ARTS & ENTERTAINMENT

At NJPAC, Young Artists Get Direction from Tony Winner Savion Glover

By Maddie Orton
Arts Correspondent

Performers know the rehearsal room is a sacred place for trying out new ideas, creative collaboration and above all, hard work. Over the last three of months at NJPAC, a group of 45 kids ages 6 to 18 have been getting a crash course in what it means to prepare for a show from one of the best: Tony-winning dancer/choreographer Savion Glover.

“When I step in the room, if you’re in the room, it’s like if you’re walking down the street carrying a violin,” said Glover. “I automatically assume that you know, and should know, certain things because you have the instrument in your hand.  It’s the same thing in the room.”

Glover knows what it’s like to be a young person learning from a legend.  He had his Broadway debut at age 10 and was mentored by the great Gregory Hines. Glover said he doesn’t look at the kids differently than he would, say, the cast of his recent Broadway show, “Shuffle Along”.

“There’s really no difference. I mean, the level of intensity might change because the people are at different levels, but as far as the intent, it’s still the same,” explained Glover.

And the young artists are really grateful for that.

“It’s kind of dope because it’s like he’s treating you like a professional,” said cast member Aaron Bowes. “I don’t look at myself as someone who’s a professional, but the way he treats you with that same — it’s a two-sided coin. He treats you with the same respect, but he’s hard on you in the same way he would be with people who have been doing this for years. So, I appreciate that.”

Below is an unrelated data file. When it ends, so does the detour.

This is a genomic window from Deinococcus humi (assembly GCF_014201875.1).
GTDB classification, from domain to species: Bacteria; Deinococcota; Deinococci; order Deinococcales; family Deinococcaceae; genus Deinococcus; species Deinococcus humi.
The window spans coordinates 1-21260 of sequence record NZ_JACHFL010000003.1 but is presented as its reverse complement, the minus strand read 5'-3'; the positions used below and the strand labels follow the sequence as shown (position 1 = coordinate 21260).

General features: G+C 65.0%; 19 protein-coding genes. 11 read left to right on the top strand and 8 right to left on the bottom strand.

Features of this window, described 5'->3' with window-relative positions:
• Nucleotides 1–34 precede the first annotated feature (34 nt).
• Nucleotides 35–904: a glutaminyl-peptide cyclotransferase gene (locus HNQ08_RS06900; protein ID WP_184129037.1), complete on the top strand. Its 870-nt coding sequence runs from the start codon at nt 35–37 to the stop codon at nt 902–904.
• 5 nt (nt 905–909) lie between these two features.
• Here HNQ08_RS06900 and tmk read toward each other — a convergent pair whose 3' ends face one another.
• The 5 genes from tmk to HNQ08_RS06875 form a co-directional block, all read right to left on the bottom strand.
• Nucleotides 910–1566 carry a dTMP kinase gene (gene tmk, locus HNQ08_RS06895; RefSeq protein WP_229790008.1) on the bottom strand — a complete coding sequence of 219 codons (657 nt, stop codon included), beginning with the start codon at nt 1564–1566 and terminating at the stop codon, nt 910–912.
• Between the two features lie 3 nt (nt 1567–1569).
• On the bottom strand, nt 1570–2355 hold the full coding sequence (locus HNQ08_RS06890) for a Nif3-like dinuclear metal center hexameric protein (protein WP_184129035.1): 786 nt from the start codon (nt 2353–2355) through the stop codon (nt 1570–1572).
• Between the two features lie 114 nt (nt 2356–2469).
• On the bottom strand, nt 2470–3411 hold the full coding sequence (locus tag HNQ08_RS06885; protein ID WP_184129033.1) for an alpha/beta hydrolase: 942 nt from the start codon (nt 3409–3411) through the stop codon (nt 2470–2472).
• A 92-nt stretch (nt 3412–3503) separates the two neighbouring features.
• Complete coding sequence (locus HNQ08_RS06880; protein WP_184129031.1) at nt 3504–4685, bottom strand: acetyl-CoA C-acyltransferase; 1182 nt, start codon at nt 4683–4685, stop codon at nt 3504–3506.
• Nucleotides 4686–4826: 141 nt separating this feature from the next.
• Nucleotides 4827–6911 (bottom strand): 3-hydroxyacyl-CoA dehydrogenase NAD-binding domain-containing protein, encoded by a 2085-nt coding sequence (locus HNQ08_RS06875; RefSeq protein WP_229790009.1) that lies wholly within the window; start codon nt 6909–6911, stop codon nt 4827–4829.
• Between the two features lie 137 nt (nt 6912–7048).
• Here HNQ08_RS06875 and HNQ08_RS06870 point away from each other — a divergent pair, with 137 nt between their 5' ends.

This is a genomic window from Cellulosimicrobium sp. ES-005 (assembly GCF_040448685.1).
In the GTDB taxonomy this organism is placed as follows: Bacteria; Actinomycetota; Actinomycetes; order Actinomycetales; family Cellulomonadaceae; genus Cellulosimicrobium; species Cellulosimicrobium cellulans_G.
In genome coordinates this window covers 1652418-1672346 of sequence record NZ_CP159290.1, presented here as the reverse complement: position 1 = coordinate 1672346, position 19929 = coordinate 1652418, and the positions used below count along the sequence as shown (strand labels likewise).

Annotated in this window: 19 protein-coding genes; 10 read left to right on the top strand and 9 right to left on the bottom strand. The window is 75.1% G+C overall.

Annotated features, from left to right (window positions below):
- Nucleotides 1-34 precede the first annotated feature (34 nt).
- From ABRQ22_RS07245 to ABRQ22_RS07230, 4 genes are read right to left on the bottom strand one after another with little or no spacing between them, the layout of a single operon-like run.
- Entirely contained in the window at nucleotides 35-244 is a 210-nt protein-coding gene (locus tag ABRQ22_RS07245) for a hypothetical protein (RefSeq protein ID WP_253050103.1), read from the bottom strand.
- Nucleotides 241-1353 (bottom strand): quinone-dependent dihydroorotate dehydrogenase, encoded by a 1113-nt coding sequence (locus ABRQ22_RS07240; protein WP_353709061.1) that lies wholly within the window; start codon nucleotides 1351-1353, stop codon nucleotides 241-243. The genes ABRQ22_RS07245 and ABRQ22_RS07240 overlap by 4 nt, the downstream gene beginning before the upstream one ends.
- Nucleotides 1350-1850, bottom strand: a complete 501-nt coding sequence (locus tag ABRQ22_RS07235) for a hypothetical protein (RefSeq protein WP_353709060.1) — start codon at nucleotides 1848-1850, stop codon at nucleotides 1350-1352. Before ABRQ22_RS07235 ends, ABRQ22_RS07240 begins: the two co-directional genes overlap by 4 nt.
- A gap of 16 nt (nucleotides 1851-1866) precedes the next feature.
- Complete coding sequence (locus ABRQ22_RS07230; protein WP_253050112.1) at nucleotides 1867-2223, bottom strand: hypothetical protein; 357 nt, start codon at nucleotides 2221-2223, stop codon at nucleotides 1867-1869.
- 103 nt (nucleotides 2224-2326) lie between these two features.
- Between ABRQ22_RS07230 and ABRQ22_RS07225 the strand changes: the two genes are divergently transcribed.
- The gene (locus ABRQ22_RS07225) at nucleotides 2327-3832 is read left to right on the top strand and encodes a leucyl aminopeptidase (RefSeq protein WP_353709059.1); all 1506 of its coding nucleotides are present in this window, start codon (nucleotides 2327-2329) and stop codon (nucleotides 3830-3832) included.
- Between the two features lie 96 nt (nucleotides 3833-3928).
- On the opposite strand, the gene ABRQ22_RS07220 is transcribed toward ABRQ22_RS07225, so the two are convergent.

Bowes and a small handful of others are 18 and now in their first years at prestigious college programs as the show, called “BRiNG TiME BaCK @ NJPAC“, has its first and final performance this Sunday. For them, this learning experience and connection with Glover is precious as they move forward in their careers.

For 16-year-old Quashierra Muhammad, a thumbs up from someone like Glover can be the deciding factor to pursue a life in the arts.

“I was not in the best place this summer. I wasn’t,” said Muhammad. “I was going to give up on dance. I was going to give up on art because I was like, ‘Who am I?’ I started late…but he gave me a chance, and he believed in me, so if Savion Glover can believe in me, why can’t I believe in myself?”

It’s the first time NJPAC and Glover, a board member and the organization’s dance adviser, have paired up for this free program.

“You never know who might be a musician in the house, who might be an actor, who might be a director or a choreographer,” said Glover.

“Whether or not a kid takes those skills and takes those learnings and turns it into a career, is really immaterial because what they’re learning is creative thinking,” said NJPAC President and CEO John Schreiber. “They’re learning collaboration and they’re advancing sophisticated thought processes.”

No matter what path these young artists take, they’ll always have the memory of spending a summer under the tutelage of the one and only Savion Glover.

Glover will premiere another piece at NJPAC next month — a one-man show about his career and mentors called “Chronology of a HooFer“.